Platinum oversold as price tanks
London (Oct 2) It's rather remarkable in light of the year's events. The platinum price (January delivery) reached a five-year low Wednesday ($1,263/oz.) highlighting a precipitous few months for the precious metal, largely used in catalytic converters.
The selloff in platinum - with ETF holdings dropping alongisde - started in August and has been relentless since. Platinum traded near $1,500/oz back in late July and early August, but it has since crumbled to under $1,300/oz. Many will recall that platinum climbed, if tentatively, on the back of a crushing strike in the South African platinum mining sector earlier in the year, which was eventually resolved but only after months of long-fruitless negotiation.
Through the strike platinum miners turned to stockpiles, among other sources, to supply customers and the prospect of a supply crunch, if not during the strike then after, seemed very real.
Clearly that possibility has since been discounted - at least for now - given platinum's fall.
But to what depths might the platinum price go? Some argue they aren't likely to fall much lower.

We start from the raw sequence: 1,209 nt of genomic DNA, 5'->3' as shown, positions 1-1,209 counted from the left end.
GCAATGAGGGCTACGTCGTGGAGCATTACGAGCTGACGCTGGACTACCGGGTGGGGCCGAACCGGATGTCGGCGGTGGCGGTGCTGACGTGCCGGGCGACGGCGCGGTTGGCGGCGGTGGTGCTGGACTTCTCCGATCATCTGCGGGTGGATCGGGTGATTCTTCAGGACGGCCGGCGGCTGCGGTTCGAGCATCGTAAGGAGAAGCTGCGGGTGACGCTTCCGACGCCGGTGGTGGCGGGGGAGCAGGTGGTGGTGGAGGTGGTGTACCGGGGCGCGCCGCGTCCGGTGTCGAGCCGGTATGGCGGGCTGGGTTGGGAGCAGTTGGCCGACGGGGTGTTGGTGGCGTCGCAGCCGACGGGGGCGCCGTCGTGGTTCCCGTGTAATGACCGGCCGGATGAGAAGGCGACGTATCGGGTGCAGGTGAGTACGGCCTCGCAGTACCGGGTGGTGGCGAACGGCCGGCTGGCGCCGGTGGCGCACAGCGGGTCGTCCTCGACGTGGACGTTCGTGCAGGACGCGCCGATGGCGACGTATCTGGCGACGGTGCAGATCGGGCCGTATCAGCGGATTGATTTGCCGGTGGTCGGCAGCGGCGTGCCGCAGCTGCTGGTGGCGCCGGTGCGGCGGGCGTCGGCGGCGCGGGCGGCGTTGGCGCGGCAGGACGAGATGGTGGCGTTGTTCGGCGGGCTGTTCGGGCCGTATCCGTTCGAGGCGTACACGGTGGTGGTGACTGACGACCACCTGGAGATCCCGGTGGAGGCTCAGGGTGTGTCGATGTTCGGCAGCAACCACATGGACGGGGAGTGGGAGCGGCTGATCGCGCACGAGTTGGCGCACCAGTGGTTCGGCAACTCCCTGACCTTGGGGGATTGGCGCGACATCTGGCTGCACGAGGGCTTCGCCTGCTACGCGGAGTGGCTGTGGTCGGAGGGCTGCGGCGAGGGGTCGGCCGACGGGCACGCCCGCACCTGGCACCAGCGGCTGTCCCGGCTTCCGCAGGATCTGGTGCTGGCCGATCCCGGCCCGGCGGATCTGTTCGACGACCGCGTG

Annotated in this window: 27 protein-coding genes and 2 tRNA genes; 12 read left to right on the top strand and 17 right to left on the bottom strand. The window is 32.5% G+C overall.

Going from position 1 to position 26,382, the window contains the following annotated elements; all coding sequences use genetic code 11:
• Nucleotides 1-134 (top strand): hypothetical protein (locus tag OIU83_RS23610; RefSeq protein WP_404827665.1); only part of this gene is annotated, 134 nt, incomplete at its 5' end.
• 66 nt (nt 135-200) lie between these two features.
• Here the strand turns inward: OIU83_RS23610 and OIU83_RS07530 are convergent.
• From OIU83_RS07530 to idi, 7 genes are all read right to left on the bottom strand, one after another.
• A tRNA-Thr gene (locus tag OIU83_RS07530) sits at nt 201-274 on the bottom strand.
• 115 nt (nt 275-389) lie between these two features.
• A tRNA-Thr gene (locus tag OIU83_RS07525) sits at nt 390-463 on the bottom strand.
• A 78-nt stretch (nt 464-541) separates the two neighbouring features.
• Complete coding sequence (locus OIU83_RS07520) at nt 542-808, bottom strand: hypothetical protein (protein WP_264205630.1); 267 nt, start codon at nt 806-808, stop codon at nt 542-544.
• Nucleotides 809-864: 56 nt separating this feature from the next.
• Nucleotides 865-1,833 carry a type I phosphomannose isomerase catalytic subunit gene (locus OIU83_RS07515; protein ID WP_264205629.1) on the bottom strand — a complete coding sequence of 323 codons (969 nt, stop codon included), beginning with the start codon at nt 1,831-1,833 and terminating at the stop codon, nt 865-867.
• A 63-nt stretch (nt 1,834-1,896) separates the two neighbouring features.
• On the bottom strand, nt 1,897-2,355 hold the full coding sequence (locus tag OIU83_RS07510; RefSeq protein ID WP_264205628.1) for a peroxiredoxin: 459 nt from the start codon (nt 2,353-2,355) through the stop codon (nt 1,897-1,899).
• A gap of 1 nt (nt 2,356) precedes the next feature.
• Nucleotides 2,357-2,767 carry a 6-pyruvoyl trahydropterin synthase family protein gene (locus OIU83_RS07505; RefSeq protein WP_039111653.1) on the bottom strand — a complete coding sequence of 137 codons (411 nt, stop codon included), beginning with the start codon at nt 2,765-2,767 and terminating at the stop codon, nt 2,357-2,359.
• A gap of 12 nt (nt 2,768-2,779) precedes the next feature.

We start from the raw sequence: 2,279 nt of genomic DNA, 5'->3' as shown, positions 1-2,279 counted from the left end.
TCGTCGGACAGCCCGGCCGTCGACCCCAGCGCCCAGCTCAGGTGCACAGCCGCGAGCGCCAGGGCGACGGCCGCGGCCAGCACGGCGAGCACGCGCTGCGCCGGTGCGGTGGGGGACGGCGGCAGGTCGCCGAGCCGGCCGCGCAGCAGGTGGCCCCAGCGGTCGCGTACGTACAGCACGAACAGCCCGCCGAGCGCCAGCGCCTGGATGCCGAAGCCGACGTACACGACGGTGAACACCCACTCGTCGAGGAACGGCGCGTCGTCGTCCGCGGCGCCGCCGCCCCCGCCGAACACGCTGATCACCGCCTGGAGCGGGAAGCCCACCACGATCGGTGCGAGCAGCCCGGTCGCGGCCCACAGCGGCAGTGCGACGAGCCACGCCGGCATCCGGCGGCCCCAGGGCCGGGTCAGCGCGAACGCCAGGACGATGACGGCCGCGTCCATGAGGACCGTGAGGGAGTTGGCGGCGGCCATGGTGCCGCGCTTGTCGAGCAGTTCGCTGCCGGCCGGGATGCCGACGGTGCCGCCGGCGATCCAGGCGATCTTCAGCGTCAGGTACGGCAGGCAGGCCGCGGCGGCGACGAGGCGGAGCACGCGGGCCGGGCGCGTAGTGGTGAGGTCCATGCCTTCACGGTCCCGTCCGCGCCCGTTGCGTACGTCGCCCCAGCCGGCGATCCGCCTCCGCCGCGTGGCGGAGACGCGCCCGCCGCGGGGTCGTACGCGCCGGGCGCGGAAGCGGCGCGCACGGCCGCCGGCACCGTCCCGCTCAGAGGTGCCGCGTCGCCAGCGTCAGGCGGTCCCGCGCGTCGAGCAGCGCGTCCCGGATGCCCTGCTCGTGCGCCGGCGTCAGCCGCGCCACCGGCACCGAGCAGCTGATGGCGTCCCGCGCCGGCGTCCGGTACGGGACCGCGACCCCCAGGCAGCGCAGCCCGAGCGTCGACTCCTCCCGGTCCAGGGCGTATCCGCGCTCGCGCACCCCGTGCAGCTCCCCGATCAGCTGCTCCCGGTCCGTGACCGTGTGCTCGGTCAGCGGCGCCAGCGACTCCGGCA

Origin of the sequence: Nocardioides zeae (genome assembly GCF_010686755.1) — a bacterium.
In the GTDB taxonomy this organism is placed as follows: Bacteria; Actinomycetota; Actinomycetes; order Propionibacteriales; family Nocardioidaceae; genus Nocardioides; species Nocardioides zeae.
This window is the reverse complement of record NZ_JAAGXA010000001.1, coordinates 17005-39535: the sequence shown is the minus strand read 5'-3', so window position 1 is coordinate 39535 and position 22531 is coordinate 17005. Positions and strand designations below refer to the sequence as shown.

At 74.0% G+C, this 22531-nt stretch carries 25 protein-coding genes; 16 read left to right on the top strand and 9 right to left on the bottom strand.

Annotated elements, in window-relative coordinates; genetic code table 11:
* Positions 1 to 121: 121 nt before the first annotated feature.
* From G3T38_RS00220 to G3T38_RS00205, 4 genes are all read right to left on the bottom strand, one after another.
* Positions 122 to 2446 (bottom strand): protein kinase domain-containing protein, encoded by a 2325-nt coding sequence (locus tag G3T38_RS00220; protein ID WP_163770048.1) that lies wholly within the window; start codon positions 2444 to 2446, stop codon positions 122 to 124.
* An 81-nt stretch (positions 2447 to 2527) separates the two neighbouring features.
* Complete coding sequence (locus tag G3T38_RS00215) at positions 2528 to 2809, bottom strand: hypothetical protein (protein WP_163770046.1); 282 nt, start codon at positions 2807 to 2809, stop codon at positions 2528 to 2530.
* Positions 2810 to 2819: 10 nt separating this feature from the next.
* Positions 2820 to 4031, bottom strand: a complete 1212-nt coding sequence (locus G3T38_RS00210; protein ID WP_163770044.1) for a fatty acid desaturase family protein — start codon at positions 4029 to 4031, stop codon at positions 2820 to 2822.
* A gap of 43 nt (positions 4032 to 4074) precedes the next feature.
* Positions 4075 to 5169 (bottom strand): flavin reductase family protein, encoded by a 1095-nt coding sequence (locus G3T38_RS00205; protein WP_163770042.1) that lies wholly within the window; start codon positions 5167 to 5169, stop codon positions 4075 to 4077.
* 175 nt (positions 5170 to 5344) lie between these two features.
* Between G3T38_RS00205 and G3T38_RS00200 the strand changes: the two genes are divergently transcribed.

The sell-off, in light of strong (or recovered) auto sales in the U.S. and ever increasing adoption of cars in China, puts firm demand behind platinum, albeit with the caveats that efficiency of use of platinum has improved over the years, palladium (cheaper) can play as partial substitute and Eurozone car sales are weak.
Meantime, you can add that the strike in South Africa certainly made mining platinum a costlier endeavour in terms of salaries and benefits. Likewise mines go ever deeper and with few new deposits ramping up at least in the short-term supply is constrained. And at these prices or lower it will be increasingly harder to justify building mines around some of the new larger deposits.
So, while PGM-watchers haven't writen off more price pain, they tend to favour some bottom or near-bottom in the price of platinum forming at the moment. "While it is still hard to call a bottom, we think the selloff has largely run its course," Standard Bank's Charles De Wet recently remarked to the WSJ (paywall). Likewise, UBS has told clients that platinum below $1,300/oz is a "buying opportunity." And in the same vein, HSBC's James Steel said that at current prices the precious metal is oversold.
Still the price of gold weighs. For platinum to reverse course in the coming months, if the gold price remains moribund or falls lower (<$1,200/oz!), then markets will have to decide it's time for platinum to decouple.